In the afternoon, my host and his wife take me to Ipoh for lunch.  We end up in an Indian restaurant as I had missed Indian food for a while.  They drop me off in the evening when I continue to work on this blog.  It is also time to call my mom in India and then my family later in the evening.

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Photo: Tandoor Grill restaurant in Ipoh, Malaysia

Day 15 – Sunday, July 22, 2018

After taking a shower, I decided to go for a walk around the hotel early in the morning.  I must have walked a few times around the block – the roads are empty, the shops were closed except for the ubiquitous restaurants, laundromats, and a 24-hour medical clinic.  Somehow, after eating a sumptuous breakfast, I fell asleep while watching TV.  There are only nine channels on the TV, and two of them are generous with English programs.  However, the same episode of shows of Blue Blood, NCIS Los Angeles, American Ninja Warrior, and Quantico are repeated several times in the day and then in the following days of the week as well.  I can now recall whole episodes including the commercials that entice you to see them.

For lunch, my host takes me back to Ipoh to try another good Indian restaurant. Among the dishes we ordered, we had his native Andhra fish curry and my native Kashmiri Naan.  To tell you frankly and sheepishly, I had never eaten the latter in my life.  I asked my mom about it and she was surprised as well – it must be an item that is served only in restaurants and going to restaurants in Kashmir was a rare affair when I was growing up.

Fulbright Specialist Diary: Day 12-13

Day 12 – Thursday, July 19, 2018

This was a low activity day, well deserved, after a string of high-intensity workshops.  I spent the morning at the hotel making final preparation for the guest lecturing I would be doing tomorrow for a Numerical Methods course.  The afternoon was spent writing the blog entries, and compiling the information, links, and documents I promised to send to the workshop participants.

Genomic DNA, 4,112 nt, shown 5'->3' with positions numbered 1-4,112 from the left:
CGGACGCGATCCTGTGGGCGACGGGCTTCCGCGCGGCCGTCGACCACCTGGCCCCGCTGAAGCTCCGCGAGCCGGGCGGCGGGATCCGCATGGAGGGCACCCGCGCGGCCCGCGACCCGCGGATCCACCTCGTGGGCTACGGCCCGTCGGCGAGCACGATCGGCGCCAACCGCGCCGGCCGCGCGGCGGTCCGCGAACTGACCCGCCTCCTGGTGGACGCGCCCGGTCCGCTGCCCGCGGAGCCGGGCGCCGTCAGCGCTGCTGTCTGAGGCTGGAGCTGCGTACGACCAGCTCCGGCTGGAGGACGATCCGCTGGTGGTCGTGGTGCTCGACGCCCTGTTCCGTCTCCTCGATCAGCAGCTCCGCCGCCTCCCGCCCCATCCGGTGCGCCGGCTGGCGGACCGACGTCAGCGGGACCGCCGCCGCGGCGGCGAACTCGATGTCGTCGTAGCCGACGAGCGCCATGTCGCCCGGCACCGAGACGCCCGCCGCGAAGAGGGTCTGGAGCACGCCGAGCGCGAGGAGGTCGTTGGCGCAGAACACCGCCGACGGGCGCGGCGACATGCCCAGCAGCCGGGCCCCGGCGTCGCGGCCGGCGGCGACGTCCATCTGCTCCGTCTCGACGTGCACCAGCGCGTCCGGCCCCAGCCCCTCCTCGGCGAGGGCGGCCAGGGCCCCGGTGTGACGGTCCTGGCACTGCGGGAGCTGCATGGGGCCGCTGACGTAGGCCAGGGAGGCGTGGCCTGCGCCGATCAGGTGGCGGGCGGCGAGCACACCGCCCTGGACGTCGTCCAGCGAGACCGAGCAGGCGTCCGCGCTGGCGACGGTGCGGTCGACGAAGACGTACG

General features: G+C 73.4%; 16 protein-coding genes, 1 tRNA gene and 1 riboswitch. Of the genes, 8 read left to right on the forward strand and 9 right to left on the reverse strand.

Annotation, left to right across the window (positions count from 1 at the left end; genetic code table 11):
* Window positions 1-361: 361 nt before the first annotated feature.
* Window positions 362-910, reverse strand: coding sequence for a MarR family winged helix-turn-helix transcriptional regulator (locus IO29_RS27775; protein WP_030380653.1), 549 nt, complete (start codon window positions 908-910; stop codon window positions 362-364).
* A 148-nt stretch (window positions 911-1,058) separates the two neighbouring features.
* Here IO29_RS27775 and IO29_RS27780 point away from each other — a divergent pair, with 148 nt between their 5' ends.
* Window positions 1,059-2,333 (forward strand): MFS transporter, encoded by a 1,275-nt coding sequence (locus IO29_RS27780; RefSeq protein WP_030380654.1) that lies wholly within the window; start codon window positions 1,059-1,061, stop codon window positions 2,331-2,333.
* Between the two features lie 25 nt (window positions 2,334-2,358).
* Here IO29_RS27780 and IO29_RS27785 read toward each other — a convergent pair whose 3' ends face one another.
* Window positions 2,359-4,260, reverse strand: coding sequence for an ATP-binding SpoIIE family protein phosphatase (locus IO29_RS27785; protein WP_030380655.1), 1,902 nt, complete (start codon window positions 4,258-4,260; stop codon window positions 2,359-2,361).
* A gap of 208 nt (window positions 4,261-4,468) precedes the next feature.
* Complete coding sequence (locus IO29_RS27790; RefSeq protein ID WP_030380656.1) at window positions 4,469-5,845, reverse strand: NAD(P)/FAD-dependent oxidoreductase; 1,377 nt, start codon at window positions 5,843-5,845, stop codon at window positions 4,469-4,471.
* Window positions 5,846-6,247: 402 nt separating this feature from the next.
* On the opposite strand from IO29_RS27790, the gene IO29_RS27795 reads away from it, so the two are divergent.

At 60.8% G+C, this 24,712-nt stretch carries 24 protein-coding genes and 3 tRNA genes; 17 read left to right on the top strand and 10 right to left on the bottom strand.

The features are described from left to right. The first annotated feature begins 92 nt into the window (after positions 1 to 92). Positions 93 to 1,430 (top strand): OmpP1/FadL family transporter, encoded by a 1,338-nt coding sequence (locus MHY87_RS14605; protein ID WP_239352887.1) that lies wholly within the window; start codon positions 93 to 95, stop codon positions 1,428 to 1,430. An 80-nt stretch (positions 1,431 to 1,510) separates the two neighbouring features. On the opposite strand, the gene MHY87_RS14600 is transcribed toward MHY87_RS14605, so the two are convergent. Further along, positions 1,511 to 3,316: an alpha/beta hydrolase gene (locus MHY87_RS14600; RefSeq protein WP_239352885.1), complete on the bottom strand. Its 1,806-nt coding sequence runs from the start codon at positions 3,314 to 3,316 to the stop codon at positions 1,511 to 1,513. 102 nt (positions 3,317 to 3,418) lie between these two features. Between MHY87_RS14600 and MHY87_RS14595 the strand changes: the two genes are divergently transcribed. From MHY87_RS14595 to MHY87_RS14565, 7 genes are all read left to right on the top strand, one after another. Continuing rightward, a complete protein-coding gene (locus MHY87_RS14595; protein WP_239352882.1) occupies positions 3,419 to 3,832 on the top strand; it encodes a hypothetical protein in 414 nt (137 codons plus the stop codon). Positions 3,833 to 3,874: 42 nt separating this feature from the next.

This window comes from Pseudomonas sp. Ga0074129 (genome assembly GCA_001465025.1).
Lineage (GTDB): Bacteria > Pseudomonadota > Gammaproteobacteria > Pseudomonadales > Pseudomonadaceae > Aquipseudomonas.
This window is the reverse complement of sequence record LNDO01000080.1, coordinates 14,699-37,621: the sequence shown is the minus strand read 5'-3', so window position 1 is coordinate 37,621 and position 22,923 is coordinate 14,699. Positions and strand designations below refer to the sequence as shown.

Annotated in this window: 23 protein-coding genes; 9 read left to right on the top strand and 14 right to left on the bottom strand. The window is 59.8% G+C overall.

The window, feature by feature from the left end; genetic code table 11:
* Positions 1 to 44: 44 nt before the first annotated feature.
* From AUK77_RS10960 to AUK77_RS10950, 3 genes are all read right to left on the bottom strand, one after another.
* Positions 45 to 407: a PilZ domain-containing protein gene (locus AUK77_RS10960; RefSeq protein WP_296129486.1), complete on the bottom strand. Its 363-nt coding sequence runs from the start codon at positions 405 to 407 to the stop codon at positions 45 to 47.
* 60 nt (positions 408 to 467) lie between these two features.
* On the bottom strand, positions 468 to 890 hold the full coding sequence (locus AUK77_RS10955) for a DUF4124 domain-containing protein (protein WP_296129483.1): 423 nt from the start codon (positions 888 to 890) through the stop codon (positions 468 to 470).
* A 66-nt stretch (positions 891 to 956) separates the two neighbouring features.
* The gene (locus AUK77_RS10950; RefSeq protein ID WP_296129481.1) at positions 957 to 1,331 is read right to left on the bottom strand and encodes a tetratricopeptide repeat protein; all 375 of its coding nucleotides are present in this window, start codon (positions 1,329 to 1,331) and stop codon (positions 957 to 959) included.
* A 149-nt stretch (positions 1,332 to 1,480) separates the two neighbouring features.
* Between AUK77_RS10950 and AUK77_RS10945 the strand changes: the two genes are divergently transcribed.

Day 13 – Friday, July 20, 2018

Today was my most favorite activity day.  I am biased but I love interacting with students.  So the two numerical methods instructors of record in mechanical engineering at UTP were gracious to let me teach two sections of the class this morning.  The classes were 50-minute sessions starting at 10 AM and 11 AM.  About 40-50 students were present in each section and we reviewed the Trapezoidal rule in order to make the case for the Gauss-Legendre quadrature rule.

The definition of quadrature took us to the old saying –“As thy difficult a problem as finding quadrature of a circle”.

I introduced the 1- and 2-pt Gaussian quadrature rule, derived the two rules, and compared it via example with the trapezoidal rule.  Questions of the efficacy of the Gaussian quadrature and trapezoidal rules were asked, and the ever-present relationship of absolute relative approximate error to pre-specified tolerance and significant digits was recalled.  With both sections, we took a class picture. In both of them, they had to say “Approximate” and in the second one, I remembered to ask them to make an approximate sign with their fingers.  I asked them to stay in touch through the numerical methods course by asking questions via the numericalmethodsguy YouTube channel.

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Photo: The two sections of the Numerical Methods class at UTP, Malaysia

My host took me for lunch to an Arabic restaurant on campus.  The food was good – we both had Chicken Biryani coupled with freshly squeezed watermelon juice.

Since the university has a break for Friday prayers from 12:30-2:30 PM, we talked about the differences in the promotion process, his research in welding, medical facilities in the city, departmental research, and opportunities for grant applications for UTP faculty.

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This material is based upon work supported by the Fulbright Specialist Grant and the products of the National Science Foundation Grants# 0126793, 0341468, 0717624,  0836981, 0836916, 0836805, 1322586, 1609637.  Any opinions, findings, and conclusions or recommendations expressed in this material are those of the author(s) and do not necessarily reflect the views of the National Science Foundation or the Fulbright Program.

Fulbright Specialist Diary: Day 11

Day 11 – Wednesday, July 18, 2018

Today, I facilitated the last of the four workshops planned at UTP. This one was on the development of MOOCs and was preceded by their history.

Workshop Title: History and Development of MOOCs